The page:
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Intensive Archeological Survey For Proposed Runway Improvements And Extension Of Anetta Drive, City Of Midland, Midland County, Texas
Texas Historical Commission
In April 2015, an intensive archeological survey was completed in order to inventory and evaluate archeological resources within the footprint of proposed improvements on the east side of Midland International Air & Space Port in the City of Midland, Midland County, Texas. The proposed construction would include the extension of a runway, the construction of a paved apron, various taxiway extensions and rehabilitations, and the extension of Anetta Drive across private property (to be transferred to the City of Midland) from State Loop (SL) 250 to Business Interstate Highway (IH) 20 on the west side of Midland. The airport improvements would occur within an area encompassing approximately 96.4 acres (ac) or 39 hectares (ha), and the roadway extension would cover approximately 48.6 ac or 19.6 ha (with an assumed 30-meter or 100-foot right-of-way), for a total archeological area of potential effects (APE) of 145 ac or 58.6 ha. The work was carried out for the Midland International Air & Space Port under Texas Antiquities Permit 7222 by Chris Dayton and Melissa Green (Principal Investigator) of Cox|McLain Environmental Consulting, Inc. (CMEC), a subcontractor to Mead & Hunt.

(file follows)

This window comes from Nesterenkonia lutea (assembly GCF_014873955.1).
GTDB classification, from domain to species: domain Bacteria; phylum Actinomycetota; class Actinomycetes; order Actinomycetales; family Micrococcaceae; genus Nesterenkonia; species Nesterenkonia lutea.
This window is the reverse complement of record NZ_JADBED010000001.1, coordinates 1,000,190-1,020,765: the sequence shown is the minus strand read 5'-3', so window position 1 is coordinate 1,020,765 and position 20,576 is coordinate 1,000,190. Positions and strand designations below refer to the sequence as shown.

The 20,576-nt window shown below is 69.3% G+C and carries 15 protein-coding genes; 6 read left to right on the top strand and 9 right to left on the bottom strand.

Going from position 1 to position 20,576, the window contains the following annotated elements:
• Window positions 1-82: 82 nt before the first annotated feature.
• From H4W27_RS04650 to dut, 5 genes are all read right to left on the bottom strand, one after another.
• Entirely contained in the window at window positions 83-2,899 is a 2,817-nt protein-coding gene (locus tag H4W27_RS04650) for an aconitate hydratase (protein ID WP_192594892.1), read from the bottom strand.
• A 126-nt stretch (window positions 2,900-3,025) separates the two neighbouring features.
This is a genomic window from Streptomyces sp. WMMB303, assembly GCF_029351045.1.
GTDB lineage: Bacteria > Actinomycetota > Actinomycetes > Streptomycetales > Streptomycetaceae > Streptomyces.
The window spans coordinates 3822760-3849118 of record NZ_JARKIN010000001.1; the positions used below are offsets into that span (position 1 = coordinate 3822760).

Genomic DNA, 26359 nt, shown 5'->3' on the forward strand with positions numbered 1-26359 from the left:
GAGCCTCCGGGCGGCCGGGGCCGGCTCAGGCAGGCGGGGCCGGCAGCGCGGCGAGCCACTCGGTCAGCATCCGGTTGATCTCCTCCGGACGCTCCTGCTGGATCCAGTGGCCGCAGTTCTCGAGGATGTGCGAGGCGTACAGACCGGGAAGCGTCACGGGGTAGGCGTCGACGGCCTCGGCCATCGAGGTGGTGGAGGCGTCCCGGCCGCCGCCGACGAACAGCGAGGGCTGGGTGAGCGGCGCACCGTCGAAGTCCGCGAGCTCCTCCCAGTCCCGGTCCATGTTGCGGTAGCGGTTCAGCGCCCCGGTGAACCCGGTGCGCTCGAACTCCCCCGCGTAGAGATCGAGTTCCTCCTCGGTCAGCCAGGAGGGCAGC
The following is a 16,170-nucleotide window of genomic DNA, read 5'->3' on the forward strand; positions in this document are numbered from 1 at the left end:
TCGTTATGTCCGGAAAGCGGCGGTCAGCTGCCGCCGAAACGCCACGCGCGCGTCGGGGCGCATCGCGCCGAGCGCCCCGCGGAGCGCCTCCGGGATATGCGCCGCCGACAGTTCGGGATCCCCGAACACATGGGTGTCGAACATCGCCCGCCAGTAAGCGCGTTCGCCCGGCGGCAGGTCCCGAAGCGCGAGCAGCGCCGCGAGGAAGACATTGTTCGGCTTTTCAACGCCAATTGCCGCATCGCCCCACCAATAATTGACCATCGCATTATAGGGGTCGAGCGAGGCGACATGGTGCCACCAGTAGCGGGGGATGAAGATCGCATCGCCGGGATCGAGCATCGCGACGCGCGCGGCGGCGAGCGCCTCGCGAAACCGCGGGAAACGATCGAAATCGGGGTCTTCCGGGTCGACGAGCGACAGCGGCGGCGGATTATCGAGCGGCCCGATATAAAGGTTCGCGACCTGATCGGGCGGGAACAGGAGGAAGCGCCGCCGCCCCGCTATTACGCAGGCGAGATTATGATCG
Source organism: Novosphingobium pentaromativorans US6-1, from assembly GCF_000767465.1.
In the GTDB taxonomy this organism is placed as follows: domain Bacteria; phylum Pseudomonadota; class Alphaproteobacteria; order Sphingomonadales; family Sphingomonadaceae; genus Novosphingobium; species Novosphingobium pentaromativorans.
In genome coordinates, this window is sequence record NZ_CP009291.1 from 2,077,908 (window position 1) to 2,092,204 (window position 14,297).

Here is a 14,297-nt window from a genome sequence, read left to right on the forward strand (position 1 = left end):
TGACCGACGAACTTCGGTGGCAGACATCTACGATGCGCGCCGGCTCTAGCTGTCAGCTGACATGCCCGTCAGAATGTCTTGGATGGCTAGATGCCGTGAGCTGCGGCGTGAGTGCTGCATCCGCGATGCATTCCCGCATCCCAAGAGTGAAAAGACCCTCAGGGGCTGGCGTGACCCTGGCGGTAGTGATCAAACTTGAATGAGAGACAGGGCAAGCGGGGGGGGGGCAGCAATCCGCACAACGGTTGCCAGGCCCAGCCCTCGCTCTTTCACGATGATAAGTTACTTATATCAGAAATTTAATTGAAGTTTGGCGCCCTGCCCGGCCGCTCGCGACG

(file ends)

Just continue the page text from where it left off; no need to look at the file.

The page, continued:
Ground surfaces within the APE were highly visible (between 60 and 100 percent). The APE has been subjected to extensive previous disturbance, including decades of airfield-related clearing and grading as well as oilfield development that has recently intensified, with new caliche roads, water and oil pipelines, well pads, and support facilities along the linear portion of the APE. Twenty-two shovel test units were excavated where disturbance appeared minimal and/or ground visibility decreased. None of the units yielded subsurface materials, nor were materials of archeological interest found during pedestrian examination of the APE. Based on the lack of finds and the extent of previous disturbance, no further work is recommended.
No materials were collected; therefore, this project generated no archeological materials to be curated. Notes, forms, and other project data will be made permanently available to future researchers at the Texas Archeological Research Laboratory (TARL) at the University of Texas at Austin per TAC 26.16 and 26.17.
The Texas Historical Commission (THC) concurred with the findings and recommendations of this report on July 9, 2015.
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